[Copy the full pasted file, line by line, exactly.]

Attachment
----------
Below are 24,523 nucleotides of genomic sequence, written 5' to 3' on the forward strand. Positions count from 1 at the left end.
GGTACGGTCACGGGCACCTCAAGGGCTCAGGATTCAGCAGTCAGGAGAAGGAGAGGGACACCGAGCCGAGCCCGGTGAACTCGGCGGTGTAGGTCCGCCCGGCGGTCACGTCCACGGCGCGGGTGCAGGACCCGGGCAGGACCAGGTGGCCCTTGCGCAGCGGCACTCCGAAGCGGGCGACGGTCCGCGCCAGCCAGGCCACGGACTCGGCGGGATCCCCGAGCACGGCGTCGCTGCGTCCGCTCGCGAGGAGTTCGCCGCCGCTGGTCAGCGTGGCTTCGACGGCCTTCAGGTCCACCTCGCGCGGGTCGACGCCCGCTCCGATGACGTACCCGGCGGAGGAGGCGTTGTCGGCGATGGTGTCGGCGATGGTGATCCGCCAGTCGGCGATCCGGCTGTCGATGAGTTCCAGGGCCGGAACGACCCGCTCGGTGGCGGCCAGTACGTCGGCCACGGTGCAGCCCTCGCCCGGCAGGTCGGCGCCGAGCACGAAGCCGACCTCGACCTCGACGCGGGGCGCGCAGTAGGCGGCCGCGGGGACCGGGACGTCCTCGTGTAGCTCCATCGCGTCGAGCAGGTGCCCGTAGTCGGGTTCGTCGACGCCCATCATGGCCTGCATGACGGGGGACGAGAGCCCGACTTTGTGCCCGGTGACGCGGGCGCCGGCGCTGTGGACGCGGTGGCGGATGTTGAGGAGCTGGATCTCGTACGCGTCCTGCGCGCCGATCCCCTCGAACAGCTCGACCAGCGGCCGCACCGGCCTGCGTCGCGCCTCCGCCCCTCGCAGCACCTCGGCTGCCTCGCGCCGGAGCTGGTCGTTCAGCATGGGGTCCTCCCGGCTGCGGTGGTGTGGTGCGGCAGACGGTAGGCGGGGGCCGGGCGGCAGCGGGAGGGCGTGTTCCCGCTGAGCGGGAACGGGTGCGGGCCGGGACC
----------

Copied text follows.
Below are 24,523 nucleotides of genomic sequence, written 5' to 3' on the forward strand. Positions count from 1 at the left end.
GGTACGGTCACGGGCACCTCAAGGGCTCAGGATTCAGCAGTCAGGAGAAGGAGAGGGACACCGAGCCGAGCCCGGTGAACTCGGCGGTGTAGGTCCGCCCGGCGGTCACGTCCACGGCGCGGGTGCAGGACCCGGGCAGGACCAGGTGGCCCTTGCGCAGCGGCACTCCGAAGCGGGCGACGGTCCGCGCCAGCCAGGCCACGGACTCGGCGGGATCCCCGAGCACGGCGTCGCTGCGTCCGCTCGCGAGGAGTTCGCCGCCGCTGGTCAGCGTGGCTTCGACGGCCTTCAGGTCCACCTCGCGCGGGTCGACGCCCGCTCCGATGACGTACCCGGCGGAGGAGGCGTTGTCGGCGATGGTGTCGGCGATGGTGATCCGCCAGTCGGCGATCCGGCTGTCGATGAGTTCCAGGGCCGGAACGACCCGCTCGGTGGCGGCCAGTACGTCGGCCACGGTGCAGCCCTCGCCCGGCAGGTCGGCGCCGAGCACGAAGCCGACCTCGACCTCGACGCGGGGCGCGCAGTAGGCGGCCGCGGGGACCGGGACGTCCTCGTGTAGCTCCATCGCGTCGAGCAGGTGCCCGTAGTCGGGTTCGTCGACGCCCATCATGGCCTGCATGACGGGGGACGAGAGCCCGACTTTGTGCCCGGTGACGCGGGCGCCGGCGCTGTGGACGCGGTGGCGGATGTTGAGGAGCTGGATCTCGTACGCGTCCTGCGCGCCGATCCCCTCGAACAGCTCGACCAGCGGCCGCACCGGCCTGCGTCGCGCCTCCGCCCCTCGCAGCACCTCGGCTGCCTCGCGCCGGAGCTGGTCGTTCAGCATGGGGTCCTCCCGGCTGCGGTGGTGTGGTGCGGCAGACGGTAGGCGGGGGCCGGGCGGCAGCGGGAGGGCGTGTTCCCGCTGAGCGGGAACGGGTGCGGGCCGGGACC